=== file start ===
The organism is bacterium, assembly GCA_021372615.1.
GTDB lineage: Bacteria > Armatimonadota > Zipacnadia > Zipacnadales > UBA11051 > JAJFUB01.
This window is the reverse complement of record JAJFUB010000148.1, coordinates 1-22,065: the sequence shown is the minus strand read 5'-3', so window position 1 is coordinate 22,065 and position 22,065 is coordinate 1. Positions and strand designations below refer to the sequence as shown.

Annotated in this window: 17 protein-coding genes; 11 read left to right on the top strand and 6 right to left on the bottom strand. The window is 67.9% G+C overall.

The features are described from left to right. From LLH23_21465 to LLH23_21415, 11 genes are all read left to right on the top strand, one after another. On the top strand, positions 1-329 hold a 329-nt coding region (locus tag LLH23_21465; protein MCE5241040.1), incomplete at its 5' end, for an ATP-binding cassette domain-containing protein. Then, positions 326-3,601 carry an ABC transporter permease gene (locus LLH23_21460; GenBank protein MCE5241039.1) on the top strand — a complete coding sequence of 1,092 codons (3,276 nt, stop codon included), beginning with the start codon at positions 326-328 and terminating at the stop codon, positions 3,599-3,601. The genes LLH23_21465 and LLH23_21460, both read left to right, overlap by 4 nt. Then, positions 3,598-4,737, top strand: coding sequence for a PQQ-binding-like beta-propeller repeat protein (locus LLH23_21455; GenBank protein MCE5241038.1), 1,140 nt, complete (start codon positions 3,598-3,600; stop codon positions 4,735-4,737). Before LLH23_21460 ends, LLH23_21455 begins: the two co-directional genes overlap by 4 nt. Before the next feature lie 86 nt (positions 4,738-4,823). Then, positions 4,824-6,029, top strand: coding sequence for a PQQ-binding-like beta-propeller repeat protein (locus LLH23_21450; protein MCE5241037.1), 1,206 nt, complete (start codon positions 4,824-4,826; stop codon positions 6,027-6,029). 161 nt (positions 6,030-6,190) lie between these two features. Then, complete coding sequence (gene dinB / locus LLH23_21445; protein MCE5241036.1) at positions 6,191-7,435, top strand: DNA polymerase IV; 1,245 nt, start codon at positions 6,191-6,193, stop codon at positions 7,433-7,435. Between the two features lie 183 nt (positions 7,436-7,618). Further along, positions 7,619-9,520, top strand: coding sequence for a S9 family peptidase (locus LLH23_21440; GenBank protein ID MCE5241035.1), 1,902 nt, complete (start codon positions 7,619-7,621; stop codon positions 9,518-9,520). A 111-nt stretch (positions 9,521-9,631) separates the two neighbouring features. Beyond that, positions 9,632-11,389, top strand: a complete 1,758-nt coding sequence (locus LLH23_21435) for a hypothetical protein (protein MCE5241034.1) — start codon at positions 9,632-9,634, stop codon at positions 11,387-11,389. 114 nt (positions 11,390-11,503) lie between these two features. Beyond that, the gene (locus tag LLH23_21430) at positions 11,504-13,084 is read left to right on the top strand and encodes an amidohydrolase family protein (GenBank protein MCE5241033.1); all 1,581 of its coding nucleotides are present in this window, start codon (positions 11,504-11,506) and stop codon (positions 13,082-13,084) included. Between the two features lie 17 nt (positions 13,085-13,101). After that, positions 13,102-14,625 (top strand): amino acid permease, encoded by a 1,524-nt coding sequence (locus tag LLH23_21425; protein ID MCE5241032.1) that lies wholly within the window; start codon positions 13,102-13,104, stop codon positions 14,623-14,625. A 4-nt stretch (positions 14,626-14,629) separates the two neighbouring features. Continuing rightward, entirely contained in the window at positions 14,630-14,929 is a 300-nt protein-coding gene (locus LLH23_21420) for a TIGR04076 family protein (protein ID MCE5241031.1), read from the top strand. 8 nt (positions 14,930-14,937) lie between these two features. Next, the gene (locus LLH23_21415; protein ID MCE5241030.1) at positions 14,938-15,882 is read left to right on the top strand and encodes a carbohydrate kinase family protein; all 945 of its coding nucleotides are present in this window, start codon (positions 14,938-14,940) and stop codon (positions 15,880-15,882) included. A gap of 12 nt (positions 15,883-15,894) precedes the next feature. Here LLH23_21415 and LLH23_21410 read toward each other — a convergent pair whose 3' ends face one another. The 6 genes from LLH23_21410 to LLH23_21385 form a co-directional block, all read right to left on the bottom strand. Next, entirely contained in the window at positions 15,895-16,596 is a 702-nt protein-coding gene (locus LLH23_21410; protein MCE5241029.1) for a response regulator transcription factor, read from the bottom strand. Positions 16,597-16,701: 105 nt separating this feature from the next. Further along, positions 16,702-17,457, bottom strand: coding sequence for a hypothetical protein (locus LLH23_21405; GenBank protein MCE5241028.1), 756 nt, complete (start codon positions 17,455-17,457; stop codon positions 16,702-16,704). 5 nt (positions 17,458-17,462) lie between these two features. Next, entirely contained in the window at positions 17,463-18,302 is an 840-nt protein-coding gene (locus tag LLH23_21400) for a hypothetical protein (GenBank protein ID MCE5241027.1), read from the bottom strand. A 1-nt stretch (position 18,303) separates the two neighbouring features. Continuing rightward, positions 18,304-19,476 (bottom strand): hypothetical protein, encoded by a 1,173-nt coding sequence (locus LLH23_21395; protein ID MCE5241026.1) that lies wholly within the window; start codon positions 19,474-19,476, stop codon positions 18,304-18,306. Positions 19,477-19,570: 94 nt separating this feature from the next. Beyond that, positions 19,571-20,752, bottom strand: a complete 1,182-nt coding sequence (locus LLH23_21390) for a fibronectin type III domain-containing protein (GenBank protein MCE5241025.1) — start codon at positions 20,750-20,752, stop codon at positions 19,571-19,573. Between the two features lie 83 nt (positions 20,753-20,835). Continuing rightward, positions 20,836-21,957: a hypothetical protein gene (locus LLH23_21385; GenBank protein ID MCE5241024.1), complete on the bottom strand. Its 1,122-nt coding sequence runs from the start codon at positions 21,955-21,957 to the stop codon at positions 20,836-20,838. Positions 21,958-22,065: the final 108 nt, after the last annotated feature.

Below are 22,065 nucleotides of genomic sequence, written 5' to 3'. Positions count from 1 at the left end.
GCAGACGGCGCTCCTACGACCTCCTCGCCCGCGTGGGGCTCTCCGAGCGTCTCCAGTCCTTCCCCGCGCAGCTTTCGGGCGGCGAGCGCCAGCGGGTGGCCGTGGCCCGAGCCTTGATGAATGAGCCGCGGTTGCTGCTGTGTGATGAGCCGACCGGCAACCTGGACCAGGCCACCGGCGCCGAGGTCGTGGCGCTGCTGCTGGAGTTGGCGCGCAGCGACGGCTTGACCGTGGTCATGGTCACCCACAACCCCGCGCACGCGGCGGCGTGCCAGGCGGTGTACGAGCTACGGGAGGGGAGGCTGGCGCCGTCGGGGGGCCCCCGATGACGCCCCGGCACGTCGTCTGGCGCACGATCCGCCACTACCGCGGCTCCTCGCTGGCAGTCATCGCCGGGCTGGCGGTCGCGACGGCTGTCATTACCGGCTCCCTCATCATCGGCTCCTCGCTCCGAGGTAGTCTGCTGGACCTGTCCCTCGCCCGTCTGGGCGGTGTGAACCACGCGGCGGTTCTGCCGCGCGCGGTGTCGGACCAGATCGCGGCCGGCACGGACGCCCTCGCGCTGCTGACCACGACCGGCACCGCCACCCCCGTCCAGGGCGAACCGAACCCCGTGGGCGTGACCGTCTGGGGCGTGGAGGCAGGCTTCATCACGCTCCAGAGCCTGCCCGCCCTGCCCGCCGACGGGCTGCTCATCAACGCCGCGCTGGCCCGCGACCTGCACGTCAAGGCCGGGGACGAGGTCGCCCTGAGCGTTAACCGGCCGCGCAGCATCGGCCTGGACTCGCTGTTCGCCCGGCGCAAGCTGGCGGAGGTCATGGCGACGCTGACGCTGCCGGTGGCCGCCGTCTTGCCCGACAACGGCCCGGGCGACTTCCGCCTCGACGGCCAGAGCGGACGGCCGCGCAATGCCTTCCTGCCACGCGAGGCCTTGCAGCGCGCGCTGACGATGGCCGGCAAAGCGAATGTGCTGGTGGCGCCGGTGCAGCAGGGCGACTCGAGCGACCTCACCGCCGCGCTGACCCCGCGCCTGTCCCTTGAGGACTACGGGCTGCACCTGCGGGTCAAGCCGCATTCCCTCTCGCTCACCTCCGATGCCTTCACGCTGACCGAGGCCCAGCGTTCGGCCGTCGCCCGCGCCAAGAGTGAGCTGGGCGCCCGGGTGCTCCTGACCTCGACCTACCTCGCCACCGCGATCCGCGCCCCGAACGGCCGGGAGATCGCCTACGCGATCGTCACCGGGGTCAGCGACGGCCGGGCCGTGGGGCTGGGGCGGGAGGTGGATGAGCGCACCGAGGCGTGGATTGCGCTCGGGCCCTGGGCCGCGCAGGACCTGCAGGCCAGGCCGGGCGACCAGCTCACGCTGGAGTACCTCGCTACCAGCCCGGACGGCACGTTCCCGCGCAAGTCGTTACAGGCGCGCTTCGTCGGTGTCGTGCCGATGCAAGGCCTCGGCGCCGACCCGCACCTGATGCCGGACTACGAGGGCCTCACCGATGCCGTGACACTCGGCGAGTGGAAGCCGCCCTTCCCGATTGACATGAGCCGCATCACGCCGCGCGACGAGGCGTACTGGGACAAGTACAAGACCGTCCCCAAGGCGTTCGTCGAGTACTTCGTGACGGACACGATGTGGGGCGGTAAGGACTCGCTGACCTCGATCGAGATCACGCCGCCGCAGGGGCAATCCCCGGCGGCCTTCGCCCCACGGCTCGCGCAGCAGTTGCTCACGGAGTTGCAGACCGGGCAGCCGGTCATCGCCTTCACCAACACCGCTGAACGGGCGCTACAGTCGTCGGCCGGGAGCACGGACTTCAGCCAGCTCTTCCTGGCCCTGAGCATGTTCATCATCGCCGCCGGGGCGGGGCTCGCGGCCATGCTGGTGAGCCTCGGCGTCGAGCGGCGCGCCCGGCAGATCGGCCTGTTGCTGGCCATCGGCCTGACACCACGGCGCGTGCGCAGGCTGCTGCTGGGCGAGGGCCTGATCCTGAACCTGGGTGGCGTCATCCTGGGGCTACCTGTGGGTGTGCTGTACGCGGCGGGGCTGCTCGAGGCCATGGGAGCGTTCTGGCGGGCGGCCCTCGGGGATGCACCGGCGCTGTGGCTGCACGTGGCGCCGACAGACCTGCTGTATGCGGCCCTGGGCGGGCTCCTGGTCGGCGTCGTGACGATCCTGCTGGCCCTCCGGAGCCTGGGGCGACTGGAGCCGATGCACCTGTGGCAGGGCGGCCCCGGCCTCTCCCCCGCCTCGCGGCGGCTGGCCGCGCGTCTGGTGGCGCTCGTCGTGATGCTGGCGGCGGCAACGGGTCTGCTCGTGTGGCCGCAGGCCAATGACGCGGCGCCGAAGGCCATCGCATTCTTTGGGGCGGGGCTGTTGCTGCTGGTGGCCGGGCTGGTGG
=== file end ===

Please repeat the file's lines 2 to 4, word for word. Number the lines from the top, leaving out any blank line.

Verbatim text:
GTDB lineage: Bacteria > Armatimonadota > Zipacnadia > Zipacnadales > UBA11051 > JAJFUB01.
This window is the reverse complement of record JAJFUB010000148.1, coordinates 1-22,065: the sequence shown is the minus strand read 5'-3', so window position 1 is coordinate 22,065 and position 22,065 is coordinate 1. Positions and strand designations below refer to the sequence as shown.

Annotated in this window: 17 protein-coding genes; 11 read left to right on the top strand and 6 right to left on the bottom strand. The window is 67.9% G+C overall.